Can I Use a Hot Tub While Pregnant?

pregnant woman in a bathing suit

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If you're pregnant or planning to be, you might have heard the advice to avoid hot tubs for fear of inducing a miscarriage. Learn why taking a hot bath might be the better option with this overview.

Why Doctors Warn Pregnant Women to Avoid Hot Tubs

The reason behind the recommendation against hot tubs has to do with body temperature. Researchers have found that having an elevated body temperature in early pregnancy increases the risk of neural tube defects; the same finding applies to fevers during pregnancy.

Neural tube defects are one of the reasons prenatal vitamins contain folic acid, which has been found to lower the incidences of these defects.

There's some evidence that using hot tubs in early pregnancy could increase the risk of miscarriage in addition to neural tube defects , but the evidence of the link isn't conclusive -- the more likely risk is that the baby will have health problems.

Because of the known link with neural tube defects, doctors recommend that women avoid raising their core body temperatures above 101 degrees Fahrenheit during pregnancy, not only avoiding hot tubs but also monitoring any fevers in order to prevent them from reaching that level. Just 10 to 20 minutes in a hot tub can achieve a body temperature of 102 degrees. Thus, the best bet is to not use a hot tub during pregnancy, just to be on the safe side.

Of course, a number of women don't realize they're pregnant early on and might saunter into a hot tub with no idea of the growing life inside of them. But if you know that you're pregnant, why take the risk? Besides, there are other options if you want a hot tub-like experience.

Alternatives to Hot Tubs

A hot bath might be a safer option if you just can't go without a hot soak. In a bath, the water cools quickly whereas a hot tub maintains a hot temperature. In addition, your body is not fully submerged in a standard bathtub, thus your temperature would rise more slowly.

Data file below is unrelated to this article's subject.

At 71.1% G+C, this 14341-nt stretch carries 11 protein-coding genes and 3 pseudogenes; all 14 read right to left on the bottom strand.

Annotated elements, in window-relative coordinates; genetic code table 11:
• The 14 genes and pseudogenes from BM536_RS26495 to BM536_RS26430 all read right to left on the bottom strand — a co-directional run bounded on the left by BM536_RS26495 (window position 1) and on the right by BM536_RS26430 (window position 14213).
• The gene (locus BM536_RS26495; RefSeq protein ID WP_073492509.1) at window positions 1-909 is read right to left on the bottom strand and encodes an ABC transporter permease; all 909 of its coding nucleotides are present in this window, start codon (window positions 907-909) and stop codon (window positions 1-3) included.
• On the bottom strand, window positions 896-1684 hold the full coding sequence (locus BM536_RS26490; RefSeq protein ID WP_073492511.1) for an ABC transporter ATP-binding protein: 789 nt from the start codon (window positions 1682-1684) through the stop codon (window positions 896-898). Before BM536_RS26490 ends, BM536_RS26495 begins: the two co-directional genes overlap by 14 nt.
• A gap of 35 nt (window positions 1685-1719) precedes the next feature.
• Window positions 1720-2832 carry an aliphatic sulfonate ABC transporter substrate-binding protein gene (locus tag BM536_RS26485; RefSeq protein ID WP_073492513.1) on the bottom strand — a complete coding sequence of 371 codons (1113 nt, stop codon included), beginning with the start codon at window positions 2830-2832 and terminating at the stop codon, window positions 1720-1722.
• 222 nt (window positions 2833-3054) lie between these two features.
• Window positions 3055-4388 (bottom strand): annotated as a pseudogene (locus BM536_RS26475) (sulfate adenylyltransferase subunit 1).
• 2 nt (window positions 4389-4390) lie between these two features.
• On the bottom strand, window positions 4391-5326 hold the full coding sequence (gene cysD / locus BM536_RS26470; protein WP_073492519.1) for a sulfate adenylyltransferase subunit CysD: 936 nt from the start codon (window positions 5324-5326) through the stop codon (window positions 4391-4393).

But even a hot bath could pose risks if the water is too hot for too long, so if you do take a hot bath, monitor your body temperature and the temperature of the water in order to avoid risk. If you're the worrying kind, avoid hot tubs and hot baths altogether. It's better to be overly cautious than to engage in any activity that you'll beat yourself up for later.

Bottom Line

If you have questions about hot tubs, hot baths, and your pregnancy, speak to your doctor about the possible risks. If you're a regular hot tub user, consider deactivating yours. Let your friends and family know about the possible threat to your baby if they try to convince you to get into a hot tub with them!

4 Sources
Verywell Family uses only high-quality sources, including peer-reviewed studies, to support the facts within our articles. Read our editorial process to learn more about how we fact-check and keep our content accurate, reliable, and trustworthy.
  1. Kerr SM, Parker SE, Mitchell AA, Tinker SC, Werler MM. Periconceptional maternal fever, folic acid intake, and the risk for neural tube defects. Ann Epidemiol. 2017;(27)12:777-782.e1.  doi:10.1016/j.annepidem.2017.10.010

  2. Zolotor AJ, Carlough MC. Update on Prenatal Care. Am Fam Physician. 2014 Feb 1;(89)3:199-208.

  3. American Pregnancy Association. Pregnant in a hot tub.

  4. Ravanelli N, Casasola W, English T, Edwards KM, Jay O. Heat stress and fetal risk. Environmental limits for exercise and passive heat stress during pregnancy: a systematic review with best evidence synthesis. Br J Sports Med. 2019;(53)13:799-805.  doi:10.1136/bjsports-2017-097914

Additional Reading

By Krissi Danielsson
Krissi Danielsson, MD is a doctor of family medicine and an advocate for those who have experienced miscarriage.